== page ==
Holly Pereira is an artist, muralist and illustrator based in Dublin, Ireland.
If you are in Ireland you have probably met some of her work in the wild – colour drenched murals with the power to transform a miserable rainy streetscape. Holly’s work is playful, humorous, welcoming the viewer in; and it is often political. Pictures of her ‘Repeal’ mural were widely shared in 2018, making it an iconic image of the successful campaign for women’s rights to bodily autonomy. A mural in Dublin 4 reads ‘Welcome to Dublin – home of hotels, high rents and homelessness.’ And the absolutely gorgeous 2019 ‘Spinster’ mural lovingly reclaims and makes beautiful a word traditionally used to belittle.
In her interview with Sonnets and Dirty Dishes, Holly talks about believing in her own work, doubling down on her skills to grow a successful business, and the grace that comes with turning forty. “Sorry, younger self,” she says, “sometimes it just takes time.”
In this section we ask artists to talk about what started them down the road they are on – how did it begin? On Sonnets and Dirty Dishes, we want to explore what motivates people to take the leap from dreaming, to doing. We ask: Can you tell us what drives you to do what you do?
Holly: I have been practicing as an artist for about twenty years. I have only become truly comfortable in this role in about the last six years. Sometimes I feel regretful about that, but recently I have come to think that this timeline is probably about right, for me at least. It took that long to be able to answer the question, “what do you do?” with “I am an artist”.
I always loved drawing and painting and sculpting and designing since I was very young. It was something I was consistently good at, and praised for by my family and friends. I probably grew in skill and confidence because of that.
I studied Sculpture in NCAD in Dublin from 2000 to 2004. The style of art that we were shown at that time was mostly conceptual: installation, video, performance, time-based and physical sculpture. It didn’t really resonate with me, and I remember feeling out of my depth. In hindsight, if I was even a couple of years older, it might have made more sense. But I enjoyed my time at NCAD, and finished with a degree.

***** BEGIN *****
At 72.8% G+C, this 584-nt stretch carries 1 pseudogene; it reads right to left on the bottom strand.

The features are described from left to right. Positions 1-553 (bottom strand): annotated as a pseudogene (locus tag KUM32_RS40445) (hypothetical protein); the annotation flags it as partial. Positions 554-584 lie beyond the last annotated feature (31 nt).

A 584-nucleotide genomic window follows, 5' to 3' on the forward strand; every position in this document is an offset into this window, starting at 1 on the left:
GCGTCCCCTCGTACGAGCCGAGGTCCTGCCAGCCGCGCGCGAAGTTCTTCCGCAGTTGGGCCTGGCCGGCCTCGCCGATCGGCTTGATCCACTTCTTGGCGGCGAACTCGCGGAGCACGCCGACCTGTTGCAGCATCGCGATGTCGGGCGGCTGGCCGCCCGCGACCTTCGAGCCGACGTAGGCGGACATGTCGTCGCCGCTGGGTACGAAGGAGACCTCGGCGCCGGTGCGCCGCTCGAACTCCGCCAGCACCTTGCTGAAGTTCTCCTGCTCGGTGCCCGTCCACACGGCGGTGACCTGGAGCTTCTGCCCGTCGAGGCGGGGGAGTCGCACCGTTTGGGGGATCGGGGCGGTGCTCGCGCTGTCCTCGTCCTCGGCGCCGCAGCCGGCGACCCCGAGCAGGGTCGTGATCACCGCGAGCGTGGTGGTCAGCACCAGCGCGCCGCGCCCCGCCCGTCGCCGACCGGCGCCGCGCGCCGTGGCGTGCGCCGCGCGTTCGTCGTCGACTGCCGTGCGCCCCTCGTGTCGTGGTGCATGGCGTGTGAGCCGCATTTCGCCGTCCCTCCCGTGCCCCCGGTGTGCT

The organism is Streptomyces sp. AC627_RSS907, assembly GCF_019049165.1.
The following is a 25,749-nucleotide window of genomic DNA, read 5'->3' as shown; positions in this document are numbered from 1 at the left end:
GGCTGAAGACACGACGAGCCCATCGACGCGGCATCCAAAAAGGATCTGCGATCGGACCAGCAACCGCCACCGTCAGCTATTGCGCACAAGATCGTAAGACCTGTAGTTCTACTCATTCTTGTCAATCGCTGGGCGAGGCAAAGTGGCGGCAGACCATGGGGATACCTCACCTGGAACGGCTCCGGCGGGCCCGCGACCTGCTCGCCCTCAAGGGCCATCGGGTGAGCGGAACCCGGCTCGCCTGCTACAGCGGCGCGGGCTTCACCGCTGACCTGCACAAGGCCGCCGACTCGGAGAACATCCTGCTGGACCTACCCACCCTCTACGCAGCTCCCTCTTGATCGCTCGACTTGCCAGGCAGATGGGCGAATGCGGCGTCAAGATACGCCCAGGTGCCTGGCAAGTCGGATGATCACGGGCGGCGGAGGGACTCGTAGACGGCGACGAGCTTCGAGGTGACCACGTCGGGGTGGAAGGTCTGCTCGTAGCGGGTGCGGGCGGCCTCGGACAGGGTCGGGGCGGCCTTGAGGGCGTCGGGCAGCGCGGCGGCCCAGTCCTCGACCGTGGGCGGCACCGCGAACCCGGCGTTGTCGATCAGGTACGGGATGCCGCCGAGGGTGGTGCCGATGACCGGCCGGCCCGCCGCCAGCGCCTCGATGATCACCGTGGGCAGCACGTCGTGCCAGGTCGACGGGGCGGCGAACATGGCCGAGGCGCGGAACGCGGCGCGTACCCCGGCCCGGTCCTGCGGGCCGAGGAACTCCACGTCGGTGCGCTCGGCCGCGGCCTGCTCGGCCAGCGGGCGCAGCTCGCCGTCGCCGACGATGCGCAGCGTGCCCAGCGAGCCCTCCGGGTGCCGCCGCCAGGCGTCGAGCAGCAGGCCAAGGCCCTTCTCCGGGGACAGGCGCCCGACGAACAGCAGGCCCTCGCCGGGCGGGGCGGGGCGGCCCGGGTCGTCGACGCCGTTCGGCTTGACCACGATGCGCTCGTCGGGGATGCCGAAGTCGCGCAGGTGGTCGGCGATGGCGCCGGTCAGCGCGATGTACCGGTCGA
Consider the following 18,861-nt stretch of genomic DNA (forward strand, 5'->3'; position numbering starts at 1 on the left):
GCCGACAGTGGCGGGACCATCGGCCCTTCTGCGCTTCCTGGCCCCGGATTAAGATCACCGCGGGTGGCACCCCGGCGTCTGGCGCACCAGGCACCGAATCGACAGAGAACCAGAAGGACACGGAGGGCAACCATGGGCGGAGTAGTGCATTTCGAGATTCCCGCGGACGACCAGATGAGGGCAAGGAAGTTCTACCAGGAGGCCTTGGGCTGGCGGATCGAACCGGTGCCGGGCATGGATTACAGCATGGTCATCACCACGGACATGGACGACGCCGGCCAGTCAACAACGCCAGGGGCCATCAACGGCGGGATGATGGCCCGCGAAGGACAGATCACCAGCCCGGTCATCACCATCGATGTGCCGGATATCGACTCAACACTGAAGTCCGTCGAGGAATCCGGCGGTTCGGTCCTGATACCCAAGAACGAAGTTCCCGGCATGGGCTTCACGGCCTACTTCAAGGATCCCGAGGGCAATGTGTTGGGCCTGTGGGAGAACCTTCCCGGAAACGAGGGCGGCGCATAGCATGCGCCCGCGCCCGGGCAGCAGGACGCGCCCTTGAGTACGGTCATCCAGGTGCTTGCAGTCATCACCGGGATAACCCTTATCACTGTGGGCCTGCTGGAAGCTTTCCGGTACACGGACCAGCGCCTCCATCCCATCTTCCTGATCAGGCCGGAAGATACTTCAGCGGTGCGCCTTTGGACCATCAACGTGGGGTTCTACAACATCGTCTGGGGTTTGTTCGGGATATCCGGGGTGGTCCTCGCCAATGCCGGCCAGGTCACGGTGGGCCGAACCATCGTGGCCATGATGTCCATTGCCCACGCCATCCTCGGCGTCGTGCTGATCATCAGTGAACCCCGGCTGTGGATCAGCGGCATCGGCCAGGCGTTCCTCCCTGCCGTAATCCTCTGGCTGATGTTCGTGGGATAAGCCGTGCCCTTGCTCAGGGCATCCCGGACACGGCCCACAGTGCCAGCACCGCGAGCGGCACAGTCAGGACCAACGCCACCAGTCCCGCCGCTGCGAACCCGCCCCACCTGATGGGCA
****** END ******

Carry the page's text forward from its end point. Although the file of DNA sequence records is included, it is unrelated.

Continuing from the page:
After those college years of making some truly terrible video and performance art (on VHS and slide film, no less), I floundered. It was 2004; I didn’t have a laptop or video camera to make more video art. So I started painting again. I practiced as a painter for about seven years, with residencies and exhibitions in Dublin, London, Berlin and Singapore. My work was slightly surreal figurative work about feminism, and racial and gender identity. I made little-to-no money from my work, and usually came out of shows at a financial loss. I still didn’t really have a handle on what I wanted to say, or how. I felt like an impostor for a lot of that time.
I was working in various jobs during that time to pay bills – waitressing, face painting, teaching, admin. As I neared 30, I realised I didn’t want to be working until two in the morning anymore – I was tired! I thought I would try my hand at illustration, because I knew a couple of illustrators from NCAD, and they seemed to make at least some money from their work.
I returned to college when I was 31 to study animation in Ballyfermot. This was a defining experience. It was very rigorous. There was a right and a wrong way to animate; we did weekly life drawing. I left with a diploma in animation in 2015, and tried to get a job as an animator. However, I had no studio experience, and a very limited showreel, so the jobs were not forthcoming. Almost on a whim, I decided to set up a business as a freelance illustrator. I was unsure if I could make a living from illustration, but I was used to hustling from my various part time jobs. I thought it was at least worth a try. Now I’ve been working for myself for six years, and it is good.
I used to shy away from calling myself an artist. That word, for me, was too loaded. It conjured up images of lady painters who wore flowing scarves and kept hens. Or garrulous young men who smoked rollies and quoted Barthes. But through that rigorous animation training, and then the subsequent learning I did, literally on the job, since I have been freelancing, I started to feel more authorised.